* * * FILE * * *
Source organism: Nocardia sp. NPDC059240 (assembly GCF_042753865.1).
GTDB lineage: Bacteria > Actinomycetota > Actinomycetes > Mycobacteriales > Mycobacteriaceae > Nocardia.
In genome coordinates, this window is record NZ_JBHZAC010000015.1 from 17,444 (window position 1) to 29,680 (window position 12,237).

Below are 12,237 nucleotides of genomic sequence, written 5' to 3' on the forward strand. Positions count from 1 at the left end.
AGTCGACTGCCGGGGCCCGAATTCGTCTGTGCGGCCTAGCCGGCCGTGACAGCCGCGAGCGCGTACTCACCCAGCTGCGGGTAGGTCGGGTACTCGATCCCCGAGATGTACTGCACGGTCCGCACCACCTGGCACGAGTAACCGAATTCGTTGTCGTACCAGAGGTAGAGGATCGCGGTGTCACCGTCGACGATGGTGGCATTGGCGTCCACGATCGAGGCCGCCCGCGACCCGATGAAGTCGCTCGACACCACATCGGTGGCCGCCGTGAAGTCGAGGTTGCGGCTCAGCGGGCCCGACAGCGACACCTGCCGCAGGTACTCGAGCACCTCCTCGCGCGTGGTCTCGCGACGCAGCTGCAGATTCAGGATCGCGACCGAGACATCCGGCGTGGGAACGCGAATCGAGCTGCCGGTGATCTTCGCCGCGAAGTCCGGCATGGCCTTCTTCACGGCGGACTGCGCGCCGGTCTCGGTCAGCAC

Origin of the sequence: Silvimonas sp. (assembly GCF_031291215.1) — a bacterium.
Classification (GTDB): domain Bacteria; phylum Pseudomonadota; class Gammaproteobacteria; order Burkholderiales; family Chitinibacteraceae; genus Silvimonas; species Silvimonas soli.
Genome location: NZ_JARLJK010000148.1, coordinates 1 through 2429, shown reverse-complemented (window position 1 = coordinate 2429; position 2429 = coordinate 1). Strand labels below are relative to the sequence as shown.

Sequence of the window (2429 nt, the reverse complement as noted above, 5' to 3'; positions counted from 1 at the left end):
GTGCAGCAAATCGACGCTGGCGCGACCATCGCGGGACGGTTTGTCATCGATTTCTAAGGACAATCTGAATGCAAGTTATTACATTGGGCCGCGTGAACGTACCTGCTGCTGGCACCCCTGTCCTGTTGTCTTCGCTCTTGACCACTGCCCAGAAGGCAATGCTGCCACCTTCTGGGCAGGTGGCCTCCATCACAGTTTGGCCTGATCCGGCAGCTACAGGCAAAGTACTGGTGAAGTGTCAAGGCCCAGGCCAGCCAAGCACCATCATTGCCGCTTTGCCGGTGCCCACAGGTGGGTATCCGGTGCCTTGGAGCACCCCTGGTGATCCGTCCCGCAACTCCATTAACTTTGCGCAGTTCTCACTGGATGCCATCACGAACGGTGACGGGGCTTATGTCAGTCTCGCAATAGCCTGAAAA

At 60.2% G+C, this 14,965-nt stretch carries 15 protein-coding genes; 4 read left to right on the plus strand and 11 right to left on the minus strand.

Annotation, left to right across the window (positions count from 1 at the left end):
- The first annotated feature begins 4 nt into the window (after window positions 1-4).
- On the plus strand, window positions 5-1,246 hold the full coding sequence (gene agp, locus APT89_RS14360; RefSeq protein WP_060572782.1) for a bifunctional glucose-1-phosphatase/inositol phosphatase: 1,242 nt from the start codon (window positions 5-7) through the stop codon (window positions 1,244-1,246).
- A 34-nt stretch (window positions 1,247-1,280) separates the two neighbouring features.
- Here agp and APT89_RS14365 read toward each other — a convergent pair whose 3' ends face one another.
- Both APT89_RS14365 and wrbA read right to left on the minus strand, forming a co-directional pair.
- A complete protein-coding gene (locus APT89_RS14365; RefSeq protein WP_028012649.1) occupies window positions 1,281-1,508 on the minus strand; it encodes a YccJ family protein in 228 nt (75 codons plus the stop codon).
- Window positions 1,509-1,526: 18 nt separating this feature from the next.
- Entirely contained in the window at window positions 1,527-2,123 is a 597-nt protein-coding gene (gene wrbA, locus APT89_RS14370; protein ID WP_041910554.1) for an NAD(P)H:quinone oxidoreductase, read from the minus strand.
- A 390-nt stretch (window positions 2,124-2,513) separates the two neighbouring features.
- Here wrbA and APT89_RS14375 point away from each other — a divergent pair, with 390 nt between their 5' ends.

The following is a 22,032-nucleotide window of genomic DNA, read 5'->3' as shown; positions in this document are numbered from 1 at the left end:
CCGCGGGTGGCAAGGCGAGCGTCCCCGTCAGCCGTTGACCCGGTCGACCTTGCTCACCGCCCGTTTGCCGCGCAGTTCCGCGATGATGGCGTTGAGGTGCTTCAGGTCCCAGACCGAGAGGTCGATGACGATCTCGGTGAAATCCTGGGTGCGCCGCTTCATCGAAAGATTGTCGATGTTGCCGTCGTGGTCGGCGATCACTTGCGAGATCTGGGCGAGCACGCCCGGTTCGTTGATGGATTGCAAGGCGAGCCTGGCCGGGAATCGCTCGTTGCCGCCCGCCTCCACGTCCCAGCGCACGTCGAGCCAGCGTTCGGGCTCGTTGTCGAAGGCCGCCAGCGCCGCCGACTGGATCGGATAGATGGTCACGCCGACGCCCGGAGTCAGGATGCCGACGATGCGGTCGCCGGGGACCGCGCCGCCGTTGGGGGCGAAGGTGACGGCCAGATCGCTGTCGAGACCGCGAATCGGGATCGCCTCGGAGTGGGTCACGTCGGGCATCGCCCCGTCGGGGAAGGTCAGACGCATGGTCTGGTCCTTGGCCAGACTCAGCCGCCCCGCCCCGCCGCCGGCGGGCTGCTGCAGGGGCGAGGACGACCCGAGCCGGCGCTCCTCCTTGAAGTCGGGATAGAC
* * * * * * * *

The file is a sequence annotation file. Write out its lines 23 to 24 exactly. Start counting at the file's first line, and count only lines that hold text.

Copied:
The following is a 22,032-nucleotide window of genomic DNA, read 5'->3' as shown; positions in this document are numbered from 1 at the left end:
CCGCGGGTGGCAAGGCGAGCGTCCCCGTCAGCCGTTGACCCGGTCGACCTTGCTCACCGCCCGTTTGCCGCGCAGTTCCGCGATGATGGCGTTGAGGTGCTTCAGGTCCCAGACCGAGAGGTCGATGACGATCTCGGTGAAATCCTGGGTGCGCCGCTTCATCGAAAGATTGTCGATGTTGCCGTCGTGGTCGGCGATCACTTGCGAGATCTGGGCGAGCACGCCCGGTTCGTTGATGGATTGCAAGGCGAGCCTGGCCGGGAATCGCTCGTTGCCGCCCGCCTCCACGTCCCAGCGCACGTCGAGCCAGCGTTCGGGCTCGTTGTCGAAGGCCGCCAGCGCCGCCGACTGGATCGGATAGATGGTCACGCCGACGCCCGGAGTCAGGATGCCGACGATGCGGTCGCCGGGGACCGCGCCGCCGTTGGGGGCGAAGGTGACGGCCAGATCGCTGTCGAGACCGCGAATCGGGATCGCCTCGGAGTGGGTCACGTCGGGCATCGCCCCGTCGGGGAAGGTCAGACGCATGGTCTGGTCCTTGGCCAGACTCAGCCGCCCCGCCCCGCCGCCGGCGGGCTGCTGCAGGGGCGAGGACGACCCGAGCCGGCGCTCCTCCTTGAAGTCGGGATAGAC